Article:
Even better news is that reports of balky fuel injection calibration have either been exaggerated or corrected. While obviously not docile, there was no surging or spitting from the fuelling system and the throttle, contrary to earlier criticism, was not overly sensitive to throttle inputs at low speeds. The MV was just fine for everyday motoring, as long as one respected the notion that it has enough power to flip you over backwards and squash you like a bug.
There are, however, two rider-selectable power modes. which essentially alter the fuel injection and ignition timing maps according to the desired effect. Rain, of course, is the more subdued of the two options with softer throttle response in the lower regions of the rev range. Of course, this being an Italian motorcycle, even in the rain setting, the top end rush seems unabated - MV's engineers obviously feeling that if you pinned the throttle wide open you must be Valentiono Rossi. Or think you are. The sport setting, meanwhile, produces maximum power everywhere and, while the response is not abrupt, power management does require a delicate wrist.
Helping tame all that power is a traction control system that prevents, or at least diminishes, rear wheel slippage under full power. Eight different settings are available with a full safety nannie mode available to stop virtually all wheelspin, while its most liberal is probably best suited to someone looking to add a number plate and strip the lights off. It's a fairly basic unit, monitoring crankshaft rotational speed for any spikes in rpm that might indicate the rear tyre is spinning. Nonetheless, it does the job and, no matter how much of a manly-man you claim to be, you really don't want this much power without some form of traction control.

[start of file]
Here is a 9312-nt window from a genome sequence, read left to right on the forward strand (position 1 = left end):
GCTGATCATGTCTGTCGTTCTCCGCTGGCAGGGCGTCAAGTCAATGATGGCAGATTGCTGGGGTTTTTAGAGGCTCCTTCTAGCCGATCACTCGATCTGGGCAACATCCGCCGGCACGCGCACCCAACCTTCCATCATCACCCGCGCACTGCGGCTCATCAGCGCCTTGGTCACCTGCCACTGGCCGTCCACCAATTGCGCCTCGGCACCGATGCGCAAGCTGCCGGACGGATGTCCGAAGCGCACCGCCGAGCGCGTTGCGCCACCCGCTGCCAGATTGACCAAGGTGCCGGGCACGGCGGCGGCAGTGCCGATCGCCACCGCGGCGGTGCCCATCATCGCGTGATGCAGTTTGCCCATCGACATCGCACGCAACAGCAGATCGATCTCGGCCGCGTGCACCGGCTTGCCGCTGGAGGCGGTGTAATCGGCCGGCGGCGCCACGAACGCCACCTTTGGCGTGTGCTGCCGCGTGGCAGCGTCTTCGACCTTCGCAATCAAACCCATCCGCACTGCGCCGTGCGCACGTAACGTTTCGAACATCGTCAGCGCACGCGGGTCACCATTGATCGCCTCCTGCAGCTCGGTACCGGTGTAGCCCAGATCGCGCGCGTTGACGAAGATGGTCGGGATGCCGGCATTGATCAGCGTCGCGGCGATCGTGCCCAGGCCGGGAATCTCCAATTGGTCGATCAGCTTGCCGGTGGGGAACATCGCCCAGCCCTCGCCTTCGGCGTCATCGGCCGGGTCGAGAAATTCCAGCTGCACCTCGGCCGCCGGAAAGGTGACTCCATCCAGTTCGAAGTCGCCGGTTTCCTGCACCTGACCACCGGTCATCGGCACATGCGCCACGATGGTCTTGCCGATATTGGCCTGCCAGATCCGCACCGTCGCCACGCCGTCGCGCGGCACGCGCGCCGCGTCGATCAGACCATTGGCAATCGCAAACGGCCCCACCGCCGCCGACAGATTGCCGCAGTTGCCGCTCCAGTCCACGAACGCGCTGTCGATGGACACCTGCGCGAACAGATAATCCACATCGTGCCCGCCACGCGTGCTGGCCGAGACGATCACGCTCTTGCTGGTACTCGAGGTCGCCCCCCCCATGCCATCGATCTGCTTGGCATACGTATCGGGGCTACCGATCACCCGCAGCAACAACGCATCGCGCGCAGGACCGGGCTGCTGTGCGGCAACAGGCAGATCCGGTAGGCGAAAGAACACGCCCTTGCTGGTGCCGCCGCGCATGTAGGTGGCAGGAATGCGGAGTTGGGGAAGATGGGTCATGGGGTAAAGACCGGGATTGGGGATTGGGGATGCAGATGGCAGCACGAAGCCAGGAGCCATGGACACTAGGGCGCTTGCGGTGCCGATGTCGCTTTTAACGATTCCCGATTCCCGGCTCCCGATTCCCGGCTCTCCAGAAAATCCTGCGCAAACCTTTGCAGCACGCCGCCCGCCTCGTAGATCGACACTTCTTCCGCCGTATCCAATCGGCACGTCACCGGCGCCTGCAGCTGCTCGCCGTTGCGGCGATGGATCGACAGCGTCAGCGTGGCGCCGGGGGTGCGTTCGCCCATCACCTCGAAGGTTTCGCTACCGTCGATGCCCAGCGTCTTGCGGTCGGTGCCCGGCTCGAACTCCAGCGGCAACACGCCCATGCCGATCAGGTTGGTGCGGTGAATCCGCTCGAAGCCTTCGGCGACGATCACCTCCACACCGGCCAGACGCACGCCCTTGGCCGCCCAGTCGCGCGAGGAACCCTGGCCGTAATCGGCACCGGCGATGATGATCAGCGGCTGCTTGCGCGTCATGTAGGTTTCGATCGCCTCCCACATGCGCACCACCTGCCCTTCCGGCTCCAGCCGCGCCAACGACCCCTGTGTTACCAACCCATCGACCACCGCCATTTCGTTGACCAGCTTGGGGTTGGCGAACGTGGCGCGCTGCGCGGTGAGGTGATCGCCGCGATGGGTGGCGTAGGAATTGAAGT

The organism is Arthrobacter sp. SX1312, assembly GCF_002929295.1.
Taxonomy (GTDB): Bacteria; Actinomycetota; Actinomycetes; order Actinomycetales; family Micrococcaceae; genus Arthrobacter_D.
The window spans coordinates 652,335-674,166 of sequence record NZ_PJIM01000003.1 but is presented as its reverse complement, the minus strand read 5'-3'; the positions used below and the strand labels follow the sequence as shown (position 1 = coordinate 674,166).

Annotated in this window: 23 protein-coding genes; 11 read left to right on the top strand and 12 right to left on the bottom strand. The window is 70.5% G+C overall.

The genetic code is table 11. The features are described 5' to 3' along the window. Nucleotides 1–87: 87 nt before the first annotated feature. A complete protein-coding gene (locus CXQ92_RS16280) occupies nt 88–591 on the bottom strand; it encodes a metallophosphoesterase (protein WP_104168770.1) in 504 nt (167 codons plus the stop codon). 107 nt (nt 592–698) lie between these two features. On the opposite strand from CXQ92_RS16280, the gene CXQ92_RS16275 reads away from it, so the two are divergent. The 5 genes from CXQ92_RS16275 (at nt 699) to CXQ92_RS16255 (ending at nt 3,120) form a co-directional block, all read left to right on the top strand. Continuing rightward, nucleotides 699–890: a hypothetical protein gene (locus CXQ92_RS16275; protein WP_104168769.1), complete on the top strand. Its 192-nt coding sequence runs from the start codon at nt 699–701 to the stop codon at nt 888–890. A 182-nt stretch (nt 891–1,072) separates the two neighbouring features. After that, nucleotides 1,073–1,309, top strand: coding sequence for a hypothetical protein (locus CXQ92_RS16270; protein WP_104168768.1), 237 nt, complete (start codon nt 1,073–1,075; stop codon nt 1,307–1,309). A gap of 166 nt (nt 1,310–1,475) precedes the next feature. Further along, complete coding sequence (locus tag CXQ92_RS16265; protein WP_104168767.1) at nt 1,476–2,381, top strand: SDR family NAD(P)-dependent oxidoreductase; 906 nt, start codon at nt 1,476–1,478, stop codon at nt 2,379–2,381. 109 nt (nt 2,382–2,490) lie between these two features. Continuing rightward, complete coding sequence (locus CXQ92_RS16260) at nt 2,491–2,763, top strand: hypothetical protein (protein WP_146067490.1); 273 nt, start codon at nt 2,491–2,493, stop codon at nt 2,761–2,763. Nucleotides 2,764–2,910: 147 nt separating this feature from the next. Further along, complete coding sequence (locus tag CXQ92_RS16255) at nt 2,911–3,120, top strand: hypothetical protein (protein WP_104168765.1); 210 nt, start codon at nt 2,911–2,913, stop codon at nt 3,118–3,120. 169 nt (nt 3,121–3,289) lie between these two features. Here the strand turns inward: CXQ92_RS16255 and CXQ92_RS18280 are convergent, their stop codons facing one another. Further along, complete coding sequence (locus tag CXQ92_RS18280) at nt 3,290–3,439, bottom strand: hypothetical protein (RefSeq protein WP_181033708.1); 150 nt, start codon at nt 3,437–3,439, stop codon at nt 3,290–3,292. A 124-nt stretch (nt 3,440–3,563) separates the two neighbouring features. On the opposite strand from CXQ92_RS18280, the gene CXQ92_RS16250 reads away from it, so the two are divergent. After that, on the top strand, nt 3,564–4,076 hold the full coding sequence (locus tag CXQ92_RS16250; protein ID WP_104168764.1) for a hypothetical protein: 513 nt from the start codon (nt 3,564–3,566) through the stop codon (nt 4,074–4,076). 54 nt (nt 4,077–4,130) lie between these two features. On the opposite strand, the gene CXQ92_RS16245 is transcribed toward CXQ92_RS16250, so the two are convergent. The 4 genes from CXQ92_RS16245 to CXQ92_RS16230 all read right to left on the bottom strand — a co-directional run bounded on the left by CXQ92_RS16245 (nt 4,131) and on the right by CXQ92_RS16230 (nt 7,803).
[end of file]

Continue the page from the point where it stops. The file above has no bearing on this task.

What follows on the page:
The other pleasant surprise is that the Brutale's suspension, unlike so many Italian motorcycles, is actually quite plush. Like all European sport bikes, the emphasis is on control, so the damping is firmish, but the RR's suspension, front and rear, remains impressive in its compliance. The front Marzocchi upside-down forks separate rebound and compression damping into different legs, making adjustment a doddle. Altering the same settings on the rear Sachs shock requires only a little more fiddling. However, MV's standard settings were such that, other than a little fiddling to make sure there was a noticeable difference, I left things as standard.
Equally outstanding are the brakes, four-pot Brembos squeezing on each of its three discs. Though easily finessed, one finger's pull is enough to get the bike standing on its front wheel; use two fingers and they might be able to stop the earth's rotation.
Of course, the MV wouldn't be Italian if it didn't have a few foibles. Some are typical; the gauges aren't well lit in sunlight and accessing some of the electronic gizmos (such as the traction control settings) can be problematic. The mirrors are nigh on useless and there's still a fair amount of heat pouring back from the radiator. One unexpected oddity is that the rider's footpegs were slippery and having your boot slide off a peg when you're fully leaned over at speed is not a fun prospect. Italian engineers usually obsess about any detail related to fast riding, so I found it quite a surprise.
The main obstacle to Brutale ownership is price. Here, too, the MV does not disappoint, the RR retailing for a not inconsiderable C$19,995 (Dh75,000). It's not totally outrageous, however, and unlike MVs of years past, the foibles one has to put up with are greatly diminished. It is surely one of the great motorcycling advancements of the last decade that the European motorcycle, once fragile and idiosyncratic, is now all but as dependable as Japanese brands. And still a whole bunch more exotic.